“Overall, I want to ‘invest’ in a game that I want to play or made by a guy that I adore,” Dent said. “I spoke to/begged David Jaffe recently about using Kickstarter to make a game. I have no idea where he is on that or if he is going to go down that route. My point is that I love Jaffe’s games, so if I were to see that he was setting that up in Kickstarter, I would instantly support it.” This might be the best, or at least safest, use of Kickstarter: The service allows proven talent to create games with a large audience but limited appeal to traditional investors.
business  games  kickstarter 
april 2012 by Aetles
The One Product That Makes Apple a Trillion-Dollar Company Overnight - LAUNCH -
Apps are the new Starbucks. Apps are our new guilty pleasure.

A daily "pick me up" that gives a longer and more fulfilling dopamine rush than a frappuccino -- and without the calories (y'all heard on "60 Minutes" that sugar is now toxic, right?).

If you're going to burn $3 to $5 a day consuming something, an app is the perfect little fix.    

Apple's neuro-linguistic programming (NLP) has trained us to solve our problems with apps.

You have problems? We have solutions.

"There's an App for that" is a cult manifesto on par with "live your best life!"

Bottom line, we've been programmed that "installing" the latest app will make our lives better. The progress status bar at the bottom of an app icon is an emptying syringe.

We're all app junkies, and for good reason: they're a delightful rush and cheap.

There's a reason why crack and apps are the same price.
apple  business  money 
april 2012 by Aetles
Call Me Fishmeal.: The Mac App Store Needs Paid Upgrades
The Mac App Store has been a huge boon to Mac software developers, but has an enormous flaw: it needs to allow developers to charge existing customers a discounted price for major upgrades.

Right now developers selling through the Mac App Store face a lose/lose choice: either provide all major upgrades to existing customers for free (thus losing a quarter of our revenue), or create a “new” product for each major version (creating customer confusion) and charge existing customers full price again (creating customer anger).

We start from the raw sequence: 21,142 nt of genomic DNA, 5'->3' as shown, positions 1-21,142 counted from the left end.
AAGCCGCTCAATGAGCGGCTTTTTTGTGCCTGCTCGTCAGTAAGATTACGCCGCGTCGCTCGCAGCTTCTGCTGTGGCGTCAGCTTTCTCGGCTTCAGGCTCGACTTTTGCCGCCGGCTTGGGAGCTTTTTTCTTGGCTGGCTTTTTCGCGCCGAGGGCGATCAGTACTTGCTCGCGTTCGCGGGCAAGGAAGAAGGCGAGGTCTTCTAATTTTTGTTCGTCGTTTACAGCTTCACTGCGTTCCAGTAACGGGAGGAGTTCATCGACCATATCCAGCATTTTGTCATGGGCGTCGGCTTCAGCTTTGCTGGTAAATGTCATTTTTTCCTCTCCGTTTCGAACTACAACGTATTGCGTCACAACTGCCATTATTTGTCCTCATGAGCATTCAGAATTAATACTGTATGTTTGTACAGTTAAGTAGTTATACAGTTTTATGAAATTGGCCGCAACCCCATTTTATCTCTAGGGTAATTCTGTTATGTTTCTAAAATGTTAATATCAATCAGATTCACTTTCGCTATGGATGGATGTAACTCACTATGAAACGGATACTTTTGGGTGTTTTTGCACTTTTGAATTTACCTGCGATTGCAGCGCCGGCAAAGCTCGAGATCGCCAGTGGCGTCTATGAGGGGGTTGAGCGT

apple  appstore  macappstore  business  price  upgrades 
march 2012 by Aetles
Coding Horror: How to Hire a Programmer
How to Hire a Programmer
There's no magic bullet for hiring programmers. But I can share advice on a few techniques that I've seen work, that I've written about here and personally tried out over the years.

1. First, pass a few simple "Hello World" online tests.
I know it sounds crazy, but some people who call themselves programmers can barely program. To this day, I still get regular pings from people who tell me they had candidates fail the most basic programming test imaginable.

That's why extremely simple programming tests are step one of any sane interview process. These tests should happen online, and the goal is not to prove that the candidate is some kind of coding genius, but that they know what the heck programming is. Yes, it's sad and kind of depressing that this is even necessary, but if you don't perform this sanity check, trust me – you'll be sorry.

Some services that do online code screening (I am sure there are more, but these are the ones I know about) are Interview Zen and codility.
programming  hiring  business 
march 2012 by Aetles
Dodgy Coder: Every software project I’ve worked on has used the "Spanish Theory" of project management, and its likely yours have too
The "Spanish Theory" says that management's job is to extract the maximum resources (= developer effort)  from the smallest amount of money (= developer salary). In practice what this often means for the developer is unpaid overtime (also known as "crunch time"), something very familiar to game developers, and also common in traditional software development, as the project nears its deadline. But those unpaid hours are actually costing you, the developer, because you can't get them back. You've sacrificed time in your personal life with your family and instead have chosen to work on the company's project - something of large value has been sacrificed for something of lesser value. If this imbalance continues past a reasonable level and unpaid overtime becomes the norm, then many developers will become dissatisfied and leave the company, increasing the company's staff turnover (churn) rate.